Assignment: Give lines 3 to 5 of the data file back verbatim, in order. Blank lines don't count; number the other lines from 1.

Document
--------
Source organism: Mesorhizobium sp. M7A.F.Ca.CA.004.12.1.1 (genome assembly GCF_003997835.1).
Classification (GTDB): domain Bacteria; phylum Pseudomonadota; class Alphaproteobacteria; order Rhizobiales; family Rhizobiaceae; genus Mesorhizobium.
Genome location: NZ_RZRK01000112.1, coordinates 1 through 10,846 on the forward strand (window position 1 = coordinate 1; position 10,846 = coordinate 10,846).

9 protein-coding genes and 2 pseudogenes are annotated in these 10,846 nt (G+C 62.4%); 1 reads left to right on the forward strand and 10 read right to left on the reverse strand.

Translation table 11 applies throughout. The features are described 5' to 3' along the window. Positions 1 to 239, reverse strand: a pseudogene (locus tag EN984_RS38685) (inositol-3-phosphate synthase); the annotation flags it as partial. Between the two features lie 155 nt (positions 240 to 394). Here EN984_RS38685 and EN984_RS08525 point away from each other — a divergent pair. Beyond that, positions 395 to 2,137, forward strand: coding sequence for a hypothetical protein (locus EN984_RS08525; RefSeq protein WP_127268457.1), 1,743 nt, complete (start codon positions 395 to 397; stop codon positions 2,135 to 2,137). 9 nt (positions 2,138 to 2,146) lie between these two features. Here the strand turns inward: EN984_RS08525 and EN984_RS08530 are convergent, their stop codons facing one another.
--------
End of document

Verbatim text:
Genome location: NZ_RZRK01000112.1, coordinates 1 through 10,846 on the forward strand (window position 1 = coordinate 1; position 10,846 = coordinate 10,846).

9 protein-coding genes and 2 pseudogenes are annotated in these 10,846 nt (G+C 62.4%); 1 reads left to right on the forward strand and 10 read right to left on the reverse strand.

Translation table 11 applies throughout. The features are described 5' to 3' along the window. Positions 1 to 239, reverse strand: a pseudogene (locus tag EN984_RS38685) (inositol-3-phosphate synthase); the annotation flags it as partial. Between the two features lie 155 nt (positions 240 to 394). Here EN984_RS38685 and EN984_RS08525 point away from each other — a divergent pair. Beyond that, positions 395 to 2,137, forward strand: coding sequence for a hypothetical protein (locus EN984_RS08525; RefSeq protein WP_127268457.1), 1,743 nt, complete (start codon positions 395 to 397; stop codon positions 2,135 to 2,137). 9 nt (positions 2,138 to 2,146) lie between these two features. Here the strand turns inward: EN984_RS08525 and EN984_RS08530 are convergent, their stop codons facing one another.